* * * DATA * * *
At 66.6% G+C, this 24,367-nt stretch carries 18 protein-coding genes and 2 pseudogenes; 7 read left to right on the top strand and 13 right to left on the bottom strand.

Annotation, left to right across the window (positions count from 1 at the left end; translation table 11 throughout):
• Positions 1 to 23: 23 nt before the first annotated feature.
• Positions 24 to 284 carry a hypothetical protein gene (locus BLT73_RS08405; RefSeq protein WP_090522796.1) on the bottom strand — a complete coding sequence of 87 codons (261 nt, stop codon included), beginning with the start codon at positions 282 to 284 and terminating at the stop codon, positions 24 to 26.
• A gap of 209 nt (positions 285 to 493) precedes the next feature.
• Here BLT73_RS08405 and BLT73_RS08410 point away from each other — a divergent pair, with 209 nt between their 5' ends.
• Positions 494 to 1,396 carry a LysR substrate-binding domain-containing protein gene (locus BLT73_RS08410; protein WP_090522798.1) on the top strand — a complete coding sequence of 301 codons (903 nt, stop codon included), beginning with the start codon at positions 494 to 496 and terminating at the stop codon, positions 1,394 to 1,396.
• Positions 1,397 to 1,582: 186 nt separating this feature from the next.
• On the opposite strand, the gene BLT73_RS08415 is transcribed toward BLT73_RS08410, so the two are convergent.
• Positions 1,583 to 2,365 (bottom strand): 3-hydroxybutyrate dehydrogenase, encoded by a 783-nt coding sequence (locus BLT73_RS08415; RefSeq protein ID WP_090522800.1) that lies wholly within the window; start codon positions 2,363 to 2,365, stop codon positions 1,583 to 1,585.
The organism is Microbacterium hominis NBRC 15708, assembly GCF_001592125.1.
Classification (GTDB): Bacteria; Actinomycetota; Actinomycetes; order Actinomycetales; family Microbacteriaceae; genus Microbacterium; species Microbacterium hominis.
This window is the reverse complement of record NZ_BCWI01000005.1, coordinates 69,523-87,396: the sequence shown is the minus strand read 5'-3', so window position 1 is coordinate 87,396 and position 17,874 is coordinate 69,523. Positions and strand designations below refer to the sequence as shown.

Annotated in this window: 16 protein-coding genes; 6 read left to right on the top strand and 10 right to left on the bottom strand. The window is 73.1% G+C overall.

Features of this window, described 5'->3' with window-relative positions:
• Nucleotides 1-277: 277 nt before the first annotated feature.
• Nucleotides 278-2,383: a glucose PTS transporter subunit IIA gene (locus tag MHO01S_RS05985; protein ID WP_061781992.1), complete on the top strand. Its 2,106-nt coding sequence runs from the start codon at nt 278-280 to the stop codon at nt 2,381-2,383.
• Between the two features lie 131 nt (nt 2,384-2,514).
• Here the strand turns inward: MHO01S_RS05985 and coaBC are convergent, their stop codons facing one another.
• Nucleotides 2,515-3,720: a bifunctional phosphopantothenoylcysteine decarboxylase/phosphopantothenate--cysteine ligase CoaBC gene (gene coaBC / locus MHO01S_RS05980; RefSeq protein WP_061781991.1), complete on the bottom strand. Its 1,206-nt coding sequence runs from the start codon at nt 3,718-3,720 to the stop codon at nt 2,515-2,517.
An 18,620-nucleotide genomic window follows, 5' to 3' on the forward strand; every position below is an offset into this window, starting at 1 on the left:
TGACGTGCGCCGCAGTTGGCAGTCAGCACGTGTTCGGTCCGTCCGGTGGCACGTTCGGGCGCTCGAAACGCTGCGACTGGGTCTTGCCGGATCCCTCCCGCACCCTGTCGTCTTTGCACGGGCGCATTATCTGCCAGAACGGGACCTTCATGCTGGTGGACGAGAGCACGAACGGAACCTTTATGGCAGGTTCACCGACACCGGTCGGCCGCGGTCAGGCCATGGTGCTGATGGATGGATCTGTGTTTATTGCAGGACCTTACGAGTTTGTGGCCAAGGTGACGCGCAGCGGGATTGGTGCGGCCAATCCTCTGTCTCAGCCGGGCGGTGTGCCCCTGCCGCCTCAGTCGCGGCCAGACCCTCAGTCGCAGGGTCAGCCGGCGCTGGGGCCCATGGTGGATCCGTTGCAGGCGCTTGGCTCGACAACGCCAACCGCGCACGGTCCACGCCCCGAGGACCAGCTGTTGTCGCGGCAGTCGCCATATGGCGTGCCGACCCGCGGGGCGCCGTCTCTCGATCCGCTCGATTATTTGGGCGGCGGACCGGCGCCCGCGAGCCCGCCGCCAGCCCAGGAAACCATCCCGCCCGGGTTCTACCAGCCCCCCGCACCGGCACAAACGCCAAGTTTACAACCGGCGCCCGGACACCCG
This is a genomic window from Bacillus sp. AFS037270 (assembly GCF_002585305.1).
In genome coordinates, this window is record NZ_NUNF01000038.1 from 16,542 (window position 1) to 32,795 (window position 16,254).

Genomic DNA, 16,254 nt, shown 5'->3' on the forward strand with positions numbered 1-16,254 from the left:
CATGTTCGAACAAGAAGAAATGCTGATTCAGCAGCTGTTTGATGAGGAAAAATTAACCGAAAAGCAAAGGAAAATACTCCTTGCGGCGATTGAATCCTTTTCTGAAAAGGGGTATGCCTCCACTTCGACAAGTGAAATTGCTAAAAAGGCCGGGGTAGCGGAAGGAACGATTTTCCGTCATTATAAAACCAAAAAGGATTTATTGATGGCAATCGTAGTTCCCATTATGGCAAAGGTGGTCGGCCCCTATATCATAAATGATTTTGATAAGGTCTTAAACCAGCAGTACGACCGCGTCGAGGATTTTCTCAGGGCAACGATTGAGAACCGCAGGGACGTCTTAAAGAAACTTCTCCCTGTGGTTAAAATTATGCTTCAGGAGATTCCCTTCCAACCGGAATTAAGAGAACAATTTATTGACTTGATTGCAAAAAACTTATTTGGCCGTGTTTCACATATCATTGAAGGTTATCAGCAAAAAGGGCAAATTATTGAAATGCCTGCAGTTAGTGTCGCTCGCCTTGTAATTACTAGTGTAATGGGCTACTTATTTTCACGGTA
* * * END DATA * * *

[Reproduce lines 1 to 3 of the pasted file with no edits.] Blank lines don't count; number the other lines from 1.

At 66.6% G+C, this 24,367-nt stretch carries 18 protein-coding genes and 2 pseudogenes; 7 read left to right on the top strand and 13 right to left on the bottom strand.

Annotation, left to right across the window (positions count from 1 at the left end; translation table 11 throughout):
• Positions 1 to 23: 23 nt before the first annotated feature.